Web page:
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Personal Reflection
Last year, my colleagues and I chatted about the work of the International Council of Museums (ICOM) to propose a new definition of museums.  We listened to the MuseoPunks podcast, which featured different speakers talking about their perspectives on the definition process.  At the time, I remember being intrigued by the discussions.  The old definition...
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I started this blog about a month ago in frustration about the layoffs of museum educators (and other front-of-house staff although I am going to speak specifically about my experiences with museum educators).  I wrote it in a fury one night, and each day since my anger and sadness have grown as I have witnessed...
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We have been working to actively post on our blog over the past few months in response to how COVID-19 is affecting the museum field.  However, considering the unjust deaths of George Floyd, Breonna Taylor, and others, and in solidarity with the protests unfolding daily against systemic racism in our country, we will be pausing...
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Upon commencing a study that requires intercepting visitors on the museum floor, we are often asked by staff (sometimes nervously), “Will people say yes to participating in a survey, interview, etc.?”  Our answer is always yes, and we often state that you would be surprised how many agree to participate.  Generally about 65 to 80...
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When museums started closing to prevent the spread of COVID-19 in early March, there were surges of digital initiatives across all institutions meant to reach new and existing audiences while doors were closed. It’s an amazing and overwhelming time to be involved in the digital side of museums. However, I propose that online resources are...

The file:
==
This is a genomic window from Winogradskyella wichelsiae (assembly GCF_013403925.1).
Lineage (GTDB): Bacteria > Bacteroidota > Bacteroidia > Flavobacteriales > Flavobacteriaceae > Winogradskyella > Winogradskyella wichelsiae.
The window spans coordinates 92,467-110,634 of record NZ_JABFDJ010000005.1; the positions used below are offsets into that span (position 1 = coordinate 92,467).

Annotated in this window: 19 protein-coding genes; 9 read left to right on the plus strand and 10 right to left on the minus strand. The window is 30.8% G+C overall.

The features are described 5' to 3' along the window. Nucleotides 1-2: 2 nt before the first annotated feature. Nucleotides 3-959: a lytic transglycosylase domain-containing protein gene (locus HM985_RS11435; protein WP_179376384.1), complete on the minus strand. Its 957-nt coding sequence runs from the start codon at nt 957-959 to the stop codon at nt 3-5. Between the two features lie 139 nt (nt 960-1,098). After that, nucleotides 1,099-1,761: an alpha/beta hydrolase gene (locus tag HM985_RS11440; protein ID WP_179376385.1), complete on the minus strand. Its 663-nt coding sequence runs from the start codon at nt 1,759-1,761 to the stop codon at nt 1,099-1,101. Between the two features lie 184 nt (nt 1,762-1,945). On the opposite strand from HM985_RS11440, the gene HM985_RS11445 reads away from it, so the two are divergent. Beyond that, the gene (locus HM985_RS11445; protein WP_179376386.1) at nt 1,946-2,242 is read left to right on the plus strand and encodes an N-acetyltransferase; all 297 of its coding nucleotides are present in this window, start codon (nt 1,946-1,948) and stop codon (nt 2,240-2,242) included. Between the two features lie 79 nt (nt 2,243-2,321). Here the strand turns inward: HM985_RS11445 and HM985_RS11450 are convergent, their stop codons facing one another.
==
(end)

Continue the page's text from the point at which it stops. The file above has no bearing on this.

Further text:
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Shortly after posting my last blog on social and emotional learning being imperative and in museum educators’ wheelhouse, some conversations with clients, colleagues, and research participants further drove this point home for me.  In my first post, I wrote about how important question-posing is for social and emotional learning and how museum educators are often...
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Just months ago (but what feels like an eternity ago), I was in an art museum observing museum educators lead a group of fifth-grade students on a museum visit.  One work of art they viewed highlighted inequities in the world by zooming in on areas where there is an abundance or absence of light across...
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The coronavirus pandemic has shaken the museum community to its core.   In a guest post for Art Museum Teaching, Stephanie grapples with one aspect of museum work that will face continuing challenges, now and in the months to come—sustaining museum-school relationships during and after COVID-19.  She writes: The question for me isn’t “will museums keep working...
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Updated April 23, 2020: I wrote and shared the following blog post about self-care almost two months ago in late February.  Coronavirus was in Seattle at the time, but I’m in New York, and the virus did not feel like a major threat to me or my work.  What a difference a couple of weeks would...
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A few weeks ago, we heard from Dr. Anthony Fauci: “You’ve got to understand that you don’t make the timeline, the virus makes the timeline.”  Fauci’s words ring ever-more true to me today than when he first spoke them.  Today marks the one-month anniversary of my daughter’s school closing, which has now extended through the...
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